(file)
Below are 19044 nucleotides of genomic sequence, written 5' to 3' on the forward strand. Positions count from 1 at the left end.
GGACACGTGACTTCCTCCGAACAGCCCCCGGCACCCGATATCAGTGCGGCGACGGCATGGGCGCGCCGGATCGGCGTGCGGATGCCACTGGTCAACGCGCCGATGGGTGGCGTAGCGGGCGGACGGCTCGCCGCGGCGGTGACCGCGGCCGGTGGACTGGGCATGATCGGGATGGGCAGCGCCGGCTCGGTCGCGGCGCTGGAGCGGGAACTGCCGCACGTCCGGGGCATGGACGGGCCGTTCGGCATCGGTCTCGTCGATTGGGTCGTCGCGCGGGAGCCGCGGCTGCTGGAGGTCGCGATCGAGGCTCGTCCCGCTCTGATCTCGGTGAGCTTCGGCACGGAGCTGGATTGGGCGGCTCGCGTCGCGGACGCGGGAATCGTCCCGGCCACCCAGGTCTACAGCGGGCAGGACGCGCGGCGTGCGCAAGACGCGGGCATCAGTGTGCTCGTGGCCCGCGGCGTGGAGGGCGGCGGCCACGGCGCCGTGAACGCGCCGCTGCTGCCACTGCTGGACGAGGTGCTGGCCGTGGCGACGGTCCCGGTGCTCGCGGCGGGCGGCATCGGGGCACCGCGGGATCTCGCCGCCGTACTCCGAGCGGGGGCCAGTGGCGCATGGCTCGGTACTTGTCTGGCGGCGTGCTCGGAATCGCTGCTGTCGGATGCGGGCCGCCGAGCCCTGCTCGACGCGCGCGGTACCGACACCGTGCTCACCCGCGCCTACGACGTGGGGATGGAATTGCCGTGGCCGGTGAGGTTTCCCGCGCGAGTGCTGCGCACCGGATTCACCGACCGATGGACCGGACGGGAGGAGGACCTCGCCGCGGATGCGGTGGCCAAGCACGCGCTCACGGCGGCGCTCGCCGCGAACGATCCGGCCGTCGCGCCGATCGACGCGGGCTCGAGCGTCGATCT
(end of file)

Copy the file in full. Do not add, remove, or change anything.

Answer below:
Below are 19044 nucleotides of genomic sequence, written 5' to 3' on the forward strand. Positions count from 1 at the left end.
GGACACGTGACTTCCTCCGAACAGCCCCCGGCACCCGATATCAGTGCGGCGACGGCATGGGCGCGCCGGATCGGCGTGCGGATGCCACTGGTCAACGCGCCGATGGGTGGCGTAGCGGGCGGACGGCTCGCCGCGGCGGTGACCGCGGCCGGTGGACTGGGCATGATCGGGATGGGCAGCGCCGGCTCGGTCGCGGCGCTGGAGCGGGAACTGCCGCACGTCCGGGGCATGGACGGGCCGTTCGGCATCGGTCTCGTCGATTGGGTCGTCGCGCGGGAGCCGCGGCTGCTGGAGGTCGCGATCGAGGCTCGTCCCGCTCTGATCTCGGTGAGCTTCGGCACGGAGCTGGATTGGGCGGCTCGCGTCGCGGACGCGGGAATCGTCCCGGCCACCCAGGTCTACAGCGGGCAGGACGCGCGGCGTGCGCAAGACGCGGGCATCAGTGTGCTCGTGGCCCGCGGCGTGGAGGGCGGCGGCCACGGCGCCGTGAACGCGCCGCTGCTGCCACTGCTGGACGAGGTGCTGGCCGTGGCGACGGTCCCGGTGCTCGCGGCGGGCGGCATCGGGGCACCGCGGGATCTCGCCGCCGTACTCCGAGCGGGGGCCAGTGGCGCATGGCTCGGTACTTGTCTGGCGGCGTGCTCGGAATCGCTGCTGTCGGATGCGGGCCGCCGAGCCCTGCTCGACGCGCGCGGTACCGACACCGTGCTCACCCGCGCCTACGACGTGGGGATGGAATTGCCGTGGCCGGTGAGGTTTCCCGCGCGAGTGCTGCGCACCGGATTCACCGACCGATGGACCGGACGGGAGGAGGACCTCGCCGCGGATGCGGTGGCCAAGCACGCGCTCACGGCGGCGCTCGCCGCGAACGATCCGGCCGTCGCGCCGATCGACGCGGGCTCGAGCGTCGATCT